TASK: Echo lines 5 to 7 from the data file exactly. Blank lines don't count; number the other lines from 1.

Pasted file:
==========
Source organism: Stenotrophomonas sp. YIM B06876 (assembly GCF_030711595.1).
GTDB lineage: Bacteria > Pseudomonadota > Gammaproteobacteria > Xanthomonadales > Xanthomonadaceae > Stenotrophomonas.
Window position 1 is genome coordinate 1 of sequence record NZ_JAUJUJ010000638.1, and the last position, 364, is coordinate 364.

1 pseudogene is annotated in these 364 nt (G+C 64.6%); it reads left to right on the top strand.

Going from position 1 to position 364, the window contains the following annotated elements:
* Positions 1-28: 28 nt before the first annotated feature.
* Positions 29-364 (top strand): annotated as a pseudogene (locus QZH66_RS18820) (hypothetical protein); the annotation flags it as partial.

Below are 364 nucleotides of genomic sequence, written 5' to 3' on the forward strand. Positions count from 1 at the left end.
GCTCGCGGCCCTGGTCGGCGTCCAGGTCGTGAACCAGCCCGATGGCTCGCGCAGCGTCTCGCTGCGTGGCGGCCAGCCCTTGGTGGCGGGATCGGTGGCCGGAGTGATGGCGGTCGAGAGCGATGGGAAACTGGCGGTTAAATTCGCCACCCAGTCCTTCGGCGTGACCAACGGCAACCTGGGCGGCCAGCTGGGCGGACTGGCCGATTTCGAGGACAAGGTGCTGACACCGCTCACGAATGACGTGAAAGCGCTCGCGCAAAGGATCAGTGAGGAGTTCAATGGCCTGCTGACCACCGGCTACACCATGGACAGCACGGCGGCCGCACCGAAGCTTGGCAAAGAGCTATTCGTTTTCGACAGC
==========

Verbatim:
Going from position 1 to position 364, the window contains the following annotated elements:
* Positions 1-28: 28 nt before the first annotated feature.
* Positions 29-364 (top strand): annotated as a pseudogene (locus QZH66_RS18820) (hypothetical protein); the annotation flags it as partial.